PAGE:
A few months ago I suggested that the Malaysian government was on the verge of offloading Group Lotus to billionaire Syed Mokhtar Al-Bukhary and a consortium of other businessmen, in a deal put together by Lotus F1 Team owner Gerard Lopez. Things then went quiet for three months, presumably as the deals were sorted out. The government has now announced that Syed Mokhtar’s DRB-Hicom is buying Proton, the national car business – which owns Lotus – from one of the government’s holding companies. This is being announced as part of the government’s plan to divest itself of some of its industrial businesses in order to make them more competitive, and boost the Malaysian economy accordingly.
It will be interesting to see whether or not this will have any effect on the ownership of Group Lotus, which is supporting the activities of Lotus F1 Racing in Formula 1 – which is why Lopez was involved. Syed Mokhtar is reported to have paid $410 million for control of the business – which is not a huge amount, although the government can justify the price as a successful deal, given the poor returns that Proton has been producing in recent times.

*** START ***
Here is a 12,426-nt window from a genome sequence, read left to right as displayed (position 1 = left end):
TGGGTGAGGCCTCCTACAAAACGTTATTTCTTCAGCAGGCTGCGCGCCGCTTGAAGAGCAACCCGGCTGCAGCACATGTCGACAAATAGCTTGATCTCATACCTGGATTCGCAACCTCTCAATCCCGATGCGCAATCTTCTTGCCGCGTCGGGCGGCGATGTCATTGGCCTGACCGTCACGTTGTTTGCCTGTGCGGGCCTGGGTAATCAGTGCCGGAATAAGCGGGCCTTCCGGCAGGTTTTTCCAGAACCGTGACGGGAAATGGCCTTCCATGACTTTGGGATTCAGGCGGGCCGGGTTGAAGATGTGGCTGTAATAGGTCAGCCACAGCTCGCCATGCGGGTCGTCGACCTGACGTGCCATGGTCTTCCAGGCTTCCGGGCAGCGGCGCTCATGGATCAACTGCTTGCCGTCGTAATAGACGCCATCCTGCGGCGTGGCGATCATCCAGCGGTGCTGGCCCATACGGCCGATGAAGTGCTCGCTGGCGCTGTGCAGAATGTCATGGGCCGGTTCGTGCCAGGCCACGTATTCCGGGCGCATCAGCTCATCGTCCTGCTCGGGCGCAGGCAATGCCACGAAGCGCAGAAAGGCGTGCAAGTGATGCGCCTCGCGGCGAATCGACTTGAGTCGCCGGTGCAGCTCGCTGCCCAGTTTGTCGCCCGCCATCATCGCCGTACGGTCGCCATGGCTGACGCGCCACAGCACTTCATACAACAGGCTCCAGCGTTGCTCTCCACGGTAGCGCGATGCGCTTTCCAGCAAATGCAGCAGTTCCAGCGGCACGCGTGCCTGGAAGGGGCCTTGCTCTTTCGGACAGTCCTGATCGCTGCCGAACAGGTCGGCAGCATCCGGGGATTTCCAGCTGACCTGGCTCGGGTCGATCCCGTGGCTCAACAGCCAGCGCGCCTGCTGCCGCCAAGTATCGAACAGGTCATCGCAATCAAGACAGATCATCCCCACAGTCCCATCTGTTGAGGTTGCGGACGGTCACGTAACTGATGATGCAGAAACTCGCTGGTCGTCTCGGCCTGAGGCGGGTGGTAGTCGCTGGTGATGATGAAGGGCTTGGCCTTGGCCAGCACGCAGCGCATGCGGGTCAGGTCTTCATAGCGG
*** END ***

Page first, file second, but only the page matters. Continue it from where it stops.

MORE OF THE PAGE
DRB-Hicom distributes and assembles vehicles for Volkswagen and Mercedes-Benz in Malaysia, but the deal means that he will now control the two Proton factories, which have the capacity to make a combined 350,000 vehicles per year. It seems that the delays in getting the deal sorted out came because Proton chairman Mohd Nadzmi Mohd Salleh was also busy trying to buy the government shares in the business.
Syed Mokhtar is not saying from where the money is coming, but it is possible that part of the plan is to sell Group Lotus to help finance the purchase of Proton and DRB-Hicom will then set about assembling more cars in Malaysia, while also trying to improve Proton’s sales and image. That would leave Lopez and whatever investors he can find to buy Lotus, or at least a significant share of it, which would allow him to be in a position to have a more stable relationship between the car company and the F1 team and – because he is an ambitious soul – the chance to build Group Lotus into a stronger company. Whether this will include Group Lotus’s current CEO Dany Bahar or not, remains to be seen.